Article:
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"Nuclear 9/11: What if Port is Ground Zero?"

Op-Ed, The Houston Chronicle

May 1, 2005

Authors: Philipp C. Bleek, Former Research Fellow, Project on Managing the Atom/International Security Program, 2009–December 2010, Anders Corr, Micah Zenko, Former Research Assistant to Graham Allison, 2003–2006; Former Research Associate, Project on Managing The Atom, 2006–2008

 

OVERVIEW

Anticipate the worst by shoring up reserves for insurance losses

 

FORMER Defense Secretary William Perry estimates at 50 percent the probability of a catastrophic nuclear terror attack on American soil in the next 10 years. Such an attack would kill a million people and cause $1 trillion in damages. Congress should pass legislation that requires international shipping, a deadly Trojan horse for nuclear terror, to carry liability insurance that covers damage to terror victims.

The Port of Houston ranks first in foreign waterborne commerce entering the United States, and is home to the largest petrochemical complex in the world. Fewer than 5 percent of containers shipped to the United States today are physically inspected. Fewer than 10 percent of containers are scanned for radiation, x-rayed or fitted with tamper-resistant locks and electronic tracking.

Congress should require these minimal security measures, but mere regulation is inadequate.

Profit-oriented shippers face incentives to distort information they provide to regulators, and Congress is reluctant to pass antiterror laws, given resistance from highly vocal commercial interests.

Just as the law requires auto insurance so that victims are compensated, the law should require international shipping insurance so that cities can be rebuilt after nuclear terror.

In both cases, drivers and shippers lack funds to pay potential damages to others (negative externalities, in economic jargon). In the case of drivers, insurers charge less for cars with antilock brakes; in the case of international shipping, they would charge less for shippers actively taking antiterror countermeasures, such as multiple-perimeter fencing around loading areas, enhanced searches of vulnerable cargo and the use of American vessels with American crews.

Ships steaming from secure and friendly ports also would qualify for discounts, as they are more difficult for terrorists to penetrate.

No insurance company could pay the hundreds of millions of dollars required to rebuild the Port of Houston after a nuclear terrorist attack on one of its refineries or petrochemical plants. As Sen. John Cornyn, R-Texas, has accurately warned, "The consequence of a successful terrorist attack on the Port of Houston would be astronomical."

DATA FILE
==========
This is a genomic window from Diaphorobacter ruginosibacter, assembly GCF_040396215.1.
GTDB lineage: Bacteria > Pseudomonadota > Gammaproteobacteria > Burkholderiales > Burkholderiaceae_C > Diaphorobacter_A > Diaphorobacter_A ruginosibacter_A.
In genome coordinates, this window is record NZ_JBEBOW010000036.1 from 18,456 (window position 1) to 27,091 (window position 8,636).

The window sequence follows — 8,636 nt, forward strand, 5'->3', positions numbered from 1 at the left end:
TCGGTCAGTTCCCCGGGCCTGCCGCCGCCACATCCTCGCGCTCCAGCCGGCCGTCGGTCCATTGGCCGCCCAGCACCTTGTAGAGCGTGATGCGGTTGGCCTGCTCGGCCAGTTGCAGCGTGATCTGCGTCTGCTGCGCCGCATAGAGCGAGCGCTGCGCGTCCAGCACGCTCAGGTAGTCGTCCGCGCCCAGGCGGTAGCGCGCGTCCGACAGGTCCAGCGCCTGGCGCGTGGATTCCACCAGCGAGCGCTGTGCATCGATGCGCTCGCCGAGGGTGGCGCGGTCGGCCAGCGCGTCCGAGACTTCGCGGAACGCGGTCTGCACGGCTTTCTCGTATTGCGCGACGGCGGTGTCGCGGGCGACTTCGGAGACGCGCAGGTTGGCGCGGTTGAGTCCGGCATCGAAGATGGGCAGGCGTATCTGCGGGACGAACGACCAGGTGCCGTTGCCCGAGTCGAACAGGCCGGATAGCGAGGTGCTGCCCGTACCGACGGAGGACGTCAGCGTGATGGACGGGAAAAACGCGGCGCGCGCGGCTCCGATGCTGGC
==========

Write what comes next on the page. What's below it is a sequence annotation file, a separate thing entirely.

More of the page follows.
The long-term health costs from toxic clouds spreading to the nation's fourth-largest city alone would be immeasurable, not to mention their crippling impact on America's energy industries.

A claim of just $200 billion would bankrupt the entire insurance industry. To protect the industry's viability, Congress in 2002 passed the Terrorism Risk Insurance Act, or TRIA, which commits the federal government to pay 90 percent of claims from catastrophic terrorism. But TRIA does almost nothing to stop terror in the first place, nor does it set aside funding to rebuild.

Like TRIA, the legislation we advocate would limit insurance company liability to prevent the escalating premiums insurers charge for particularly costly risks and ensure the industry's viability.

The liability not covered by insurance companies — probably about 90 percent — would be covered by purchasing insurance from the federal government at market prices.

The bulk of insurance premiums would be paid to the government, and in the case of nuclear terror, the government would do the bulk of rebuilding. In order to decrease the burden on shipping, shippers would deduct from their insurance premiums the import tariffs and taxes they and their customers already pay.

As premiums are accumulated by government and industry for use in case of nuclear terror, they would be invested in a diversified portfolio. If nuclear attacks occurred simultaneously in Houston and New York, for example, these cities, and the American economy, would badly need the influx of such funds.

Shippers with a high security risk, especially foreign shippers, will oppose the legislation, as their prices rise, quantity demanded falls and shipping profits decline. Consumers of imports may resist the measure, as import prices rise. But others will support the legislation: Americans want to protect themselves from terrorism; domestic industry will gain an edge on foreign competition; insurance companies will experience an increase in demand for services; and American investors, workers and taxpayers will be protected against economic disaster.

Finally and most importantly, residents of port cities want to protect themselves and their families.

Insurance is only part of the answer, but it can help. The day after a nuclear 9/11, we will ask ourselves what we should have done differently. Let's make those changes now.

Bleek, Corr and Zenko are nuclear weapons analysts. Corr and Zenko are based at Harvard University in Cambridge, Mass.; Bleek is at Georgetown University in Washington, D.C.

 

For more information about this publication please contact the Belfer Center Communications Office at 617-495-9858.

Full text of this publication is available at:
http://www.chron.com/cs/CDA/ssistory.mpl/editorial/outlook/3161391

For Academic Citation:

Bleek, Philipp, Anders Corr, and Micah Zenko. "Nuclear 9/11: What if Port is Ground Zero?." The Houston Chronicle, May 1, 2005.

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